New Year, Old (Unfinished) Learning Business

January 11, 2013

Senge--Fifth-Discipline_CoverIt’s no secret that the most successful organizations have a commitment to continuous learning. We see this in the annual celebration of BEST Award winners through the American Society for Training and Development (ASTD). We’ve read—and reread—Peter Senge’s The Fifth Discipline: The Art & Practice of the Learning Organization and walked away with a clear understanding of how the development of communities of learning is a winning proposition. We’ve inhaled and absorbed The Six Disciplines of Breakthrough Learning: How to Turn Training and Development into Business Results by Calhoun Wick, Roy Pollock, and Andrew Jefferson, so we know that simple actions can transform one-time learning events into a cohesive learning process that makes learning stick.

And yet we don’t have to go very far to see that workplace learning and performance (staff training) efforts still are seen by many managers and employees as something that we have to do when we really should be doing our jobs—a diversion away from work.

It’s not difficult to understand how we’ve reached this point. Many of us feel as if the pace of work continually increases with little compensation, so we find ourselves trying to do more with less and less discretionary time while recognizing that something has to give. And let’s be honest: there are plenty of staff training offerings that are more deadly dull than the list of ingredients on the side of a bag of potato chips—workshops or webinars offered to meet a legal or company mandate, or thrown together at the end of a budget year so we’re not left with unexpended funds in an organizational training budget. We and our learners are tired of being forced to look at PowerPoint presentations with cheap clip art and far too much (unreadable) text, delivered by instructors who are trying to cram too much content into too short a period of time—whether it’s face to face or delivered via an online asynchronous course which, by the way, keeps crashing because there’s a disconnect between the technology used by the instructor and the technology used by the learner.

On the other extreme of our learning landscape, we have first-rate learner-centric offerings that creatively meet our organizations’ and our own learning needs—yet we almost feel guilty for taking advantage of those opportunities because it means we leave our colleagues short-handed while we’re away from our worksite.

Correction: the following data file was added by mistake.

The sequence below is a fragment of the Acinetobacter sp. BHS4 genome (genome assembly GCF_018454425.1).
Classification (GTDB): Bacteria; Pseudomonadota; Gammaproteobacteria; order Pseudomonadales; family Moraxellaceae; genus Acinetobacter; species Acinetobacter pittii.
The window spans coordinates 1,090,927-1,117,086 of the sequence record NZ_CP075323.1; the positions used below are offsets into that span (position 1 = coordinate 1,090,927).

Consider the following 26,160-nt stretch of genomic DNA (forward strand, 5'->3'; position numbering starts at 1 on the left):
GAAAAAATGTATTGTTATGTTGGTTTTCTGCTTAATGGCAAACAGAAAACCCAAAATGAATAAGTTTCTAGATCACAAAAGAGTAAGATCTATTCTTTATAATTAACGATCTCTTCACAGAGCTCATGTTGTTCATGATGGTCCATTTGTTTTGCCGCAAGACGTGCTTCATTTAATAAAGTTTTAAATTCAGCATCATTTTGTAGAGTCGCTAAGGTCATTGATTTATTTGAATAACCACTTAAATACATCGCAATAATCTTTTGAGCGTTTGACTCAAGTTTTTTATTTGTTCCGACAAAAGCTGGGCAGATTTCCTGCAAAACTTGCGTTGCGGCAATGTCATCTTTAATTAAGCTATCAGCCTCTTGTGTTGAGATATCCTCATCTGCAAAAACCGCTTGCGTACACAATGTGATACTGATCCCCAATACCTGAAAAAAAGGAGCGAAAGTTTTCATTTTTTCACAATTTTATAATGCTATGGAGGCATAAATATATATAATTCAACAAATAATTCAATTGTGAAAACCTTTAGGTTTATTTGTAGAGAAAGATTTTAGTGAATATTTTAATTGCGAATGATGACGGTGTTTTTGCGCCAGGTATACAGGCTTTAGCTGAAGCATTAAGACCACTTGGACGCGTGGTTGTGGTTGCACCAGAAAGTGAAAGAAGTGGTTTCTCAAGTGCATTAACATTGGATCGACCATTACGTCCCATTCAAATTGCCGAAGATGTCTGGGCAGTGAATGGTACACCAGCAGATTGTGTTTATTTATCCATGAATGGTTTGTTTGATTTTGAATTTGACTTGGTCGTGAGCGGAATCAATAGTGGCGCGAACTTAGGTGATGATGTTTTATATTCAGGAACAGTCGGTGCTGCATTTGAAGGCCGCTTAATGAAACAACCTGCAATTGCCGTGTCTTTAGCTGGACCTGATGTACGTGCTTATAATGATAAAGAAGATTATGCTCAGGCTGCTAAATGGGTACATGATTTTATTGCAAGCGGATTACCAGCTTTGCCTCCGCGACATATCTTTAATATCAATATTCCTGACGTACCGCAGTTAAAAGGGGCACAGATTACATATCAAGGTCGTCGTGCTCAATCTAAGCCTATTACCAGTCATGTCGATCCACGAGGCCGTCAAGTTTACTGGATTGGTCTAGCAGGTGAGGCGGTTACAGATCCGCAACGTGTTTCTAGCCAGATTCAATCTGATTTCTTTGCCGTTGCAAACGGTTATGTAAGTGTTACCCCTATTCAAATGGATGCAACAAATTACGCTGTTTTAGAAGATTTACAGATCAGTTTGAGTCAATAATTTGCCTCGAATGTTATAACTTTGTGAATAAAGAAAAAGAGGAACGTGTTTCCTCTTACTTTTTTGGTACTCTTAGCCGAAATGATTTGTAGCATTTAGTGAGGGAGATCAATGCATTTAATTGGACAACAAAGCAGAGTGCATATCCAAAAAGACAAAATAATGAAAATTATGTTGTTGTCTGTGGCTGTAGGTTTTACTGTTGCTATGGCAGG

That, I believe, is the small but essential bit of unfinished business we need to address, and the beginning of a new year gives us an admittedly artificial opportunity to take a new look at this long-standing workplace challenge. Each of us—from highest level executive to least-motivated member of our organizations—needs to work toward seeing training-learning as an integral part of all we do rather than continuing to support the myth that learning is a diversion, something apart from work that needs to be quickly completed and checked off a to-do list so we can literally get back to work.

If learning becomes a recognized and cherished part of work, we’re taking a significant step toward developing first-rate communities of learning all around us. This, in turn, provides more motivation to make each of those learning opportunities as professionally polished as the products and services provided by the best organizations we can find. It also makes us better, more deft, at serving those who rely on us.

We’re not going to change the face of learning in a single year; transformational success stories along the lines of those told in Pasi Sahlberg’s Finnish Lessons take a commitment to decades of changing attitudes and procedures. But if we do begin by fostering a greater appreciation for the magnificent results that engaging training-teaching-learning offers, and recognize that work and learning are completely intertwined rather than somehow in opposition to each other, we may be closer to completing another piece of unfinished business.